Alan Cumming hopes Glasgow schoolboy imposter Brandon Lee 'is happy'

The actor recalls the extraordinary story of Brian MacKinnon after the release of a new documentary film.

It is a story that shocked the nation: Brandon Lee, the Canadian schoolboy who joined fifth year at Bearsden Academy in 1993.

Nothing unusual there, except he wasn’t called Brandon Lee. He also wasn’t Canadian. Nor was this his first time in fifth year at Bearsden Academy.

He was in fact Brian MacKinnon – a 30-year-old Scot who went back to his ‘old school’ pretending to be a teenager, fooling both pupils and staff.

The real-life Peter Pan did so in a bid to get into medical school, after a failed attempt at trying to be a doctor at Glasgow University over ten years earlier.

It sounds like the plot of a Hollywood movie, but it is actually a true story that has now been made into a Scottish film, starring Alan Cumming.

Brian McKinnon went back to his ‘old school’ pretending to be a teenager.

Cumming is no stranger to this story. Twenty-five years ago he was hoping to play Brandon in a drama.

That never quite happened, but now the actor has now come full circle and is taking on the role in new documentary film My Old School, albeit in a slightly different format.

In an interview with STV News, Cumming explained: “Brian (Brandon) did an interview for the film, but didn’t want to be seen, so Jono McLeod, the director, had a dilemma about how to feature him. I got all the tapes of the interviews and practised them like a drag queen lip syncing.

“It’s so funny because I have a bar in New York called Club Cumming. When I have drag queens there I’m like ‘you better get this right cause I lip synced an entire film, baby!’.”

Cumming certainly perfected the art of lip syncing, so much so that Lulu, who also features in the film, thought that it was his voice and he must have just had a cold during recording.

Daily Record front page exposing Brandon Lee as Brian MacKinnon.

My Old School had its UK premiere at the Glasgow Film Festival on Wednesday night and amongst the stars taking to the red carpet were many of Brandon Lee’s former classmates, who also feature heavily in the film.

“Really what the film is about is the class,” said Cumming. “His classmates are all interviewed now about their memories of it and that to me is actually the legacy he has left, rather than the actual story of what happened.”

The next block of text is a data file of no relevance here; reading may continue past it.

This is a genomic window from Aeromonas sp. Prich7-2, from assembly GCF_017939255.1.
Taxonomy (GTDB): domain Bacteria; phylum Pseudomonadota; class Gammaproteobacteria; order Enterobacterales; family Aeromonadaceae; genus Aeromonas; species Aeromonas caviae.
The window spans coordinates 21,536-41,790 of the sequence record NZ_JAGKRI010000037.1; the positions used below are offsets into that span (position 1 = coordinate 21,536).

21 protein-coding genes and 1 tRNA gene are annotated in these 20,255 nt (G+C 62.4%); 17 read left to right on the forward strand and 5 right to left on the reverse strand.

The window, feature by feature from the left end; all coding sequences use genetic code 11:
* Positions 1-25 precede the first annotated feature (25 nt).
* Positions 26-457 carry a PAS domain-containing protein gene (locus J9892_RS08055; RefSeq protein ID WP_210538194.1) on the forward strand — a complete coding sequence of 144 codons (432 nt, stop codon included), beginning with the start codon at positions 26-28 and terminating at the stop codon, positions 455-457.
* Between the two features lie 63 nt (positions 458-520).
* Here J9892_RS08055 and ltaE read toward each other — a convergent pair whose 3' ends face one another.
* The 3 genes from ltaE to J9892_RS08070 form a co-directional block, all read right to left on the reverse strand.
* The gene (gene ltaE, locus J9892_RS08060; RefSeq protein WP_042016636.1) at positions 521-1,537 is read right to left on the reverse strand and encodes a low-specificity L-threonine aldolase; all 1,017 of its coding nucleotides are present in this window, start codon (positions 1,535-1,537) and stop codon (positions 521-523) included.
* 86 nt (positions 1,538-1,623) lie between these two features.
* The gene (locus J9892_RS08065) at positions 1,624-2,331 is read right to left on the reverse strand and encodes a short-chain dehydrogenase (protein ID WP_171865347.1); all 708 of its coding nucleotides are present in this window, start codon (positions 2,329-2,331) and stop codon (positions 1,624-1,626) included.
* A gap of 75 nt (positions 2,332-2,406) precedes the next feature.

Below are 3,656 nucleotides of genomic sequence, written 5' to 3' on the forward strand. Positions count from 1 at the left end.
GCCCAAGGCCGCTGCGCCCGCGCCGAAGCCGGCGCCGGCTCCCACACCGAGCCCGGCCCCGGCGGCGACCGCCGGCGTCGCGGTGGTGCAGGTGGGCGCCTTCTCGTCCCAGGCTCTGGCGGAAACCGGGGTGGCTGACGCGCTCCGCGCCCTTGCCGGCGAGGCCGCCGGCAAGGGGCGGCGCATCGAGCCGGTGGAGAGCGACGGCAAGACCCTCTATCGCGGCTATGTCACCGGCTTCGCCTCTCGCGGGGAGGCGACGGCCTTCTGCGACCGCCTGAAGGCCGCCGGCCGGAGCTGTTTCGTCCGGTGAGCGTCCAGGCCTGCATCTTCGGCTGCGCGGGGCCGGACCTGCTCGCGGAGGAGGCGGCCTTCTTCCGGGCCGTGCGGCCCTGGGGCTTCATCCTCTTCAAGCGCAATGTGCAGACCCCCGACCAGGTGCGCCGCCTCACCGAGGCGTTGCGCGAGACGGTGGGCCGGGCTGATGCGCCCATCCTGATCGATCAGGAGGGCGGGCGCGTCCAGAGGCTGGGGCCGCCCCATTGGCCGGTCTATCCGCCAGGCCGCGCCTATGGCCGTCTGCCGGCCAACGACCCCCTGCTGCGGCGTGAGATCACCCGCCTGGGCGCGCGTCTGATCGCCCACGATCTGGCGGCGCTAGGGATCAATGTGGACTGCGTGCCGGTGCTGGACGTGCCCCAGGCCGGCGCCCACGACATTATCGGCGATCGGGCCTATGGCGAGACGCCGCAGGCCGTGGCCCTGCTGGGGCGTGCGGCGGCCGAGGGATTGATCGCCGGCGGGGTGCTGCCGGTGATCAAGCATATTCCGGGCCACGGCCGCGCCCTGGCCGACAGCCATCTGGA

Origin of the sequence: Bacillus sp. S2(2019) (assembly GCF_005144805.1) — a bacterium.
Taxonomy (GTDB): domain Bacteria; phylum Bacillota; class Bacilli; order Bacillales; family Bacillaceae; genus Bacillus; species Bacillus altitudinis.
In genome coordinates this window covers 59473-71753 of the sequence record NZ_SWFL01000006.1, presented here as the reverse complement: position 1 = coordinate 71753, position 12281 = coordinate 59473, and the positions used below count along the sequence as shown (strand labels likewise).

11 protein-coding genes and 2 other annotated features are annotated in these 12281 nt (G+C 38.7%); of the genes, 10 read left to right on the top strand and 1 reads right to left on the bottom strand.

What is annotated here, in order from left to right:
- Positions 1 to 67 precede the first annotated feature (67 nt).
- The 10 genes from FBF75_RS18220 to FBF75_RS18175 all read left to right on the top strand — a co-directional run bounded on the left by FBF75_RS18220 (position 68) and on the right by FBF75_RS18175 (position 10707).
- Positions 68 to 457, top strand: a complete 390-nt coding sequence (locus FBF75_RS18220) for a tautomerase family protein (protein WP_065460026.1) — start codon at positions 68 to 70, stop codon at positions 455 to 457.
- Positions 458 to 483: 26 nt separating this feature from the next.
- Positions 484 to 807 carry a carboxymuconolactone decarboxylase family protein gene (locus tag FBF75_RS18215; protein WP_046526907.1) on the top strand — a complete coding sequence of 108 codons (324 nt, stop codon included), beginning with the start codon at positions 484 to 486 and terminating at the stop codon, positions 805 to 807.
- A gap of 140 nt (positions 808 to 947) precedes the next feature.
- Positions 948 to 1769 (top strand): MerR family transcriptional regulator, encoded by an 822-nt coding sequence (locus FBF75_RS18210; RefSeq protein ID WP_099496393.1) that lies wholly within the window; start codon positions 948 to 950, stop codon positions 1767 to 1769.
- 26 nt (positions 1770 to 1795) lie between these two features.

Throughout the film, former pupils recall their initial thoughts of Brandon, commenting that “he looked like a man” and stood out for wearing old-fashioned jackets and being into older music, but still, no one ever questioned that he was ever anything other than a fellow pupil or friend.

This was a key element to telling the story for director McLeod, as he was also part of class 5C, but he stresses that the story does not sugarcoat the enormity or absurdity of what Brandon did.

He said: “What we don’t do in the film is tie everything up in a bow. It’s up to the audience to decide really what they make of Brandon and what they make of us I suppose.”

Nicola Walker, who performed in school shows with Brandon, said: “It’s opened my eyes hearing about other people’s experiences and I think he had a much bigger impact on other people’s lives at the time than I would have ever thought.”

On summing Brandon up, Lulu said: “I kind of think he’s smart, but I also think he’s maybe deluded, but not a bad soul.”

Cumming added: “I’ve never met him but I have had quite a long connection with him.

“I just hope he’s happy. I hope he’s found peace because I think that’s what he was looking for.”

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